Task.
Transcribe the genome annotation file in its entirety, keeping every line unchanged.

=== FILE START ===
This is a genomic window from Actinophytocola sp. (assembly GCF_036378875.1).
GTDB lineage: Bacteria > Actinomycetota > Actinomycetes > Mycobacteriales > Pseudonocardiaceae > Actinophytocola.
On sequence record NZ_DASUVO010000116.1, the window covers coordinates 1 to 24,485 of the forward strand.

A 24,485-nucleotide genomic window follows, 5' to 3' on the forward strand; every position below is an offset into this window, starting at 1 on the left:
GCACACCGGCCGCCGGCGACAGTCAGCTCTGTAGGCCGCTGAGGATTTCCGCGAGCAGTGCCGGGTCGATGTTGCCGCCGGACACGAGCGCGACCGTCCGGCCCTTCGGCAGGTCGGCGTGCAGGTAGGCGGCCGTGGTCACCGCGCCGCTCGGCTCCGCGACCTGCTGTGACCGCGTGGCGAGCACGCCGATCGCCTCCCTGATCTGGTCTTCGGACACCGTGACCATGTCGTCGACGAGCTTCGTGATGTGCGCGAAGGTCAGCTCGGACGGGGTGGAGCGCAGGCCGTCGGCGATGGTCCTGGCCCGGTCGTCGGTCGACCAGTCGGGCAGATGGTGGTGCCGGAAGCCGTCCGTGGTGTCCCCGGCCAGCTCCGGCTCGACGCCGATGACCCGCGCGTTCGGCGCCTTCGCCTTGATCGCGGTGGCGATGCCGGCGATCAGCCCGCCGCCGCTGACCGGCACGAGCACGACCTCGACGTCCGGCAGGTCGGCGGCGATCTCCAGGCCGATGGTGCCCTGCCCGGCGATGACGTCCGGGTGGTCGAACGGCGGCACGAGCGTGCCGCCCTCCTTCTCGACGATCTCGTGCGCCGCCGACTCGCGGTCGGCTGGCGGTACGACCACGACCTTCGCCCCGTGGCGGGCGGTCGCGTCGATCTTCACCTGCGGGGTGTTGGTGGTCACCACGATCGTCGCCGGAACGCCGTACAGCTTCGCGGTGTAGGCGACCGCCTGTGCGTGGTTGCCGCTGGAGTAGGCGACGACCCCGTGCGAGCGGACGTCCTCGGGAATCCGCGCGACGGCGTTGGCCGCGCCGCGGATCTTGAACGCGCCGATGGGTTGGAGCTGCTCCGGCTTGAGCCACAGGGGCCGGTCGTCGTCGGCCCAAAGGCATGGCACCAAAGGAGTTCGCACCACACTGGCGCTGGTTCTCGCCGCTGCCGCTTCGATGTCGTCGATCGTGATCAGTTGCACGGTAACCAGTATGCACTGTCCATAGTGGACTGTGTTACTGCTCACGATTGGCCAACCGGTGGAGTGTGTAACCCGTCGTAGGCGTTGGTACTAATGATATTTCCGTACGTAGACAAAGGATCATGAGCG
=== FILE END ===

This is a genomic window from Actinophytocola sp. (assembly GCF_036378875.1).
GTDB lineage: Bacteria > Actinomycetota > Actinomycetes > Mycobacteriales > Pseudonocardiaceae > Actinophytocola.
On sequence record NZ_DASUVO010000116.1, the window covers coordinates 1 to 24,485 of the forward strand.

A 24,485-nucleotide genomic window follows, 5' to 3' on the forward strand; every position below is an offset into this window, starting at 1 on the left:
GCACACCGGCCGCCGGCGACAGTCAGCTCTGTAGGCCGCTGAGGATTTCCGCGAGCAGTGCCGGGTCGATGTTGCCGCCGGACACGAGCGCGACCGTCCGGCCCTTCGGCAGGTCGGCGTGCAGGTAGGCGGCCGTGGTCACCGCGCCGCTCGGCTCCGCGACCTGCTGTGACCGCGTGGCGAGCACGCCGATCGCCTCCCTGATCTGGTCTTCGGACACCGTGACCATGTCGTCGACGAGCTTCGTGATGTGCGCGAAGGTCAGCTCGGACGGGGTGGAGCGCAGGCCGTCGGCGATGGTCCTGGCCCGGTCGTCGGTCGACCAGTCGGGCAGATGGTGGTGCCGGAAGCCGTCCGTGGTGTCCCCGGCCAGCTCCGGCTCGACGCCGATGACCCGCGCGTTCGGCGCCTTCGCCTTGATCGCGGTGGCGATGCCGGCGATCAGCCCGCCGCCGCTGACCGGCACGAGCACGACCTCGACGTCCGGCAGGTCGGCGGCGATCTCCAGGCCGATGGTGCCCTGCCCGGCGATGACGTCCGGGTGGTCGAACGGCGGCACGAGCGTGCCGCCCTCCTTCTCGACGATCTCGTGCGCCGCCGACTCGCGGTCGGCTGGCGGTACGACCACGACCTTCGCCCCGTGGCGGGCGGTCGCGTCGATCTTCACCTGCGGGGTGTTGGTGGTCACCACGATCGTCGCCGGAACGCCGTACAGCTTCGCGGTGTAGGCGACCGCCTGTGCGTGGTTGCCGCTGGAGTAGGCGACGACCCCGTGCGAGCGGACGTCCTCGGGAATCCGCGCGACGGCGTTGGCCGCGCCGCGGATCTTGAACGCGCCGATGGGTTGGAGCTGCTCCGGCTTGAGCCACAGGGGCCGGTCGTCGTCGGCCCAAAGGCATGGCACCAAAGGAGTTCGCACCACACTGGCGCTGGTTCTCGCCGCTGCCGCTTCGATGTCGTCGATCGTGATCAGTTGCACGGTAACCAGTATGCACTGTCCATAGTGGACTGTGTTACTGCTCACGATTGGCCAACCGGTGGAGTGTGTAACCCGTCGTAGGCGTTGGTACTAATGATATTTCCGTACGTAGACAAAGGATCATGAGCG